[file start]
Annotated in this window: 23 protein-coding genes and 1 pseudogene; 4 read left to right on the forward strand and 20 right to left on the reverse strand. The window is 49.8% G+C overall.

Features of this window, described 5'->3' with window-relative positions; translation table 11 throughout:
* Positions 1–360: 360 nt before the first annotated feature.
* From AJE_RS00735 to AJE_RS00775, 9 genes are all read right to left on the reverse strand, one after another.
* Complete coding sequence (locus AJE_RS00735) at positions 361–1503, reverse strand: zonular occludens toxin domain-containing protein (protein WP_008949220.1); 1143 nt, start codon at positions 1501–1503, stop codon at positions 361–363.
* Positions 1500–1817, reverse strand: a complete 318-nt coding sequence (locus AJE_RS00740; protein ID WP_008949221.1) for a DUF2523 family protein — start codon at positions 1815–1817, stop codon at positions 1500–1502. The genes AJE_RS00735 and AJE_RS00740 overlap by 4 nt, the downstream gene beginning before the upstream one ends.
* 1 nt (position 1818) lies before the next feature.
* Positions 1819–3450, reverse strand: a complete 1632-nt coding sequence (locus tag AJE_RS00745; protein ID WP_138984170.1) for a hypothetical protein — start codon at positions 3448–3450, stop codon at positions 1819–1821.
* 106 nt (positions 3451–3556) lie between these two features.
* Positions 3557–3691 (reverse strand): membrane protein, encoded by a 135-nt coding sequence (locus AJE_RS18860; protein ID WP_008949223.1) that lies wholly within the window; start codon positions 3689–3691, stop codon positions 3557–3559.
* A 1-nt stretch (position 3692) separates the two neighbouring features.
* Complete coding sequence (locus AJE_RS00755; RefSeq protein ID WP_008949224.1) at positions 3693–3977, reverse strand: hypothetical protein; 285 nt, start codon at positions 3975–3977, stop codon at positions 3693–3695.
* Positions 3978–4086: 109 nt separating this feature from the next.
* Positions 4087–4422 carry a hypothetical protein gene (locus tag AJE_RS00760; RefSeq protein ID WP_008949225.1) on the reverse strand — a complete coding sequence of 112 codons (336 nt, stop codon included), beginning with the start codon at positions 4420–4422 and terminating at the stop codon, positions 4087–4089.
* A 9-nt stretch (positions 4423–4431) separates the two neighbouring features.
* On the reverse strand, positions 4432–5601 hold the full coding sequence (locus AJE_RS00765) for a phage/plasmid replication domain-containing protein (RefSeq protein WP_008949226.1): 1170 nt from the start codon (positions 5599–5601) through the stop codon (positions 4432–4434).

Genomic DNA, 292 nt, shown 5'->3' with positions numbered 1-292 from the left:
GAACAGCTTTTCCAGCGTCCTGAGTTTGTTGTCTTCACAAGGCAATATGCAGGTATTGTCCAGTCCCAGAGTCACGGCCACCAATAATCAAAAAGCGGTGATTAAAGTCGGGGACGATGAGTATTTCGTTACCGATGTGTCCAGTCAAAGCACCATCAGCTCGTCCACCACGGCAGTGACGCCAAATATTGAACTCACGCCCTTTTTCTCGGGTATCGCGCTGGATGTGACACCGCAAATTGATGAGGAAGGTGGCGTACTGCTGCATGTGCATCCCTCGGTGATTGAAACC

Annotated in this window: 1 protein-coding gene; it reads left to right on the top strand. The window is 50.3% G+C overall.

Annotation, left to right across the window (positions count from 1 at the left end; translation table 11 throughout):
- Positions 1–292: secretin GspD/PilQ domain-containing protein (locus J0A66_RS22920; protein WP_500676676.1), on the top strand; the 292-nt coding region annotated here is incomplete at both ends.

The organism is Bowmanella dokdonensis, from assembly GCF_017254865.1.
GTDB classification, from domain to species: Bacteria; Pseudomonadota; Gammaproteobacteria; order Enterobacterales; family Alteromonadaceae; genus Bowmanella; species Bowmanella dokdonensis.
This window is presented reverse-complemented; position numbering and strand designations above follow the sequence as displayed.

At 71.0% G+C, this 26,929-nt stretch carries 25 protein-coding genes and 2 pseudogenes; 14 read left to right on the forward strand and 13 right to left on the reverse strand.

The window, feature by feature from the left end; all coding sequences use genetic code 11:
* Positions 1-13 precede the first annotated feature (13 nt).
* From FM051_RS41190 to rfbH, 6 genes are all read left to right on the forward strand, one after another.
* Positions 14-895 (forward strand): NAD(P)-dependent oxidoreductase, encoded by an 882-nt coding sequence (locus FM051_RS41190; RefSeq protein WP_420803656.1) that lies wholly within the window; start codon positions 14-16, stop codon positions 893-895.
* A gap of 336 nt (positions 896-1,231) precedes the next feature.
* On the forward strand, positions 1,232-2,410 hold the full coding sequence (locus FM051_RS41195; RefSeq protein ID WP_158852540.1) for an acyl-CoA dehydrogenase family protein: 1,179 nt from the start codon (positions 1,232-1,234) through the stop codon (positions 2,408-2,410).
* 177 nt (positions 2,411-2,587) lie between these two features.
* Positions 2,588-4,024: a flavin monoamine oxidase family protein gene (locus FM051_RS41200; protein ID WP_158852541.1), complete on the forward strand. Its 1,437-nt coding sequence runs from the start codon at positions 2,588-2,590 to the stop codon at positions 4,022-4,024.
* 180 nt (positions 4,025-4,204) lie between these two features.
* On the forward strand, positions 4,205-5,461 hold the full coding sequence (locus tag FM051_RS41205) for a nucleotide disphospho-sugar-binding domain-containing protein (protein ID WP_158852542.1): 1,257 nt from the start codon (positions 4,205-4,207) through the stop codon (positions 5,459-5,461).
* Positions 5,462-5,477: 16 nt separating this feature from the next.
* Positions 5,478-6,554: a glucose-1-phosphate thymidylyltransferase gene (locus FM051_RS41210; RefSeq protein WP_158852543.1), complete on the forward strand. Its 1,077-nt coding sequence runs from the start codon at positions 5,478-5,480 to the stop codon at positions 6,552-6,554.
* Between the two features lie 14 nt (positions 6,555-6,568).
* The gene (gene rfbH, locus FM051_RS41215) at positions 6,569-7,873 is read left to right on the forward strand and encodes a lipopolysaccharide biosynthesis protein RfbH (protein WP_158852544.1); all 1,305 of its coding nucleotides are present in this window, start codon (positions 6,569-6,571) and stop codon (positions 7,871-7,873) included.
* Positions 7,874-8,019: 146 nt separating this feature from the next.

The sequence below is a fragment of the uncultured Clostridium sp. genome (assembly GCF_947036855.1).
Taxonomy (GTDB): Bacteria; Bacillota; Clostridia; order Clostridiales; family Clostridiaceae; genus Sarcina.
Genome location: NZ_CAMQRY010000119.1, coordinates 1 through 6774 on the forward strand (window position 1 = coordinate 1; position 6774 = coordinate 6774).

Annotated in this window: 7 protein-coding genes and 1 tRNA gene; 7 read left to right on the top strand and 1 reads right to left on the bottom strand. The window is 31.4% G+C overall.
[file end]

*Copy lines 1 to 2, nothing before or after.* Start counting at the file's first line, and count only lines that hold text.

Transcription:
Annotated in this window: 23 protein-coding genes and 1 pseudogene; 4 read left to right on the forward strand and 20 right to left on the reverse strand. The window is 49.8% G+C overall.

Features of this window, described 5'->3' with window-relative positions; translation table 11 throughout: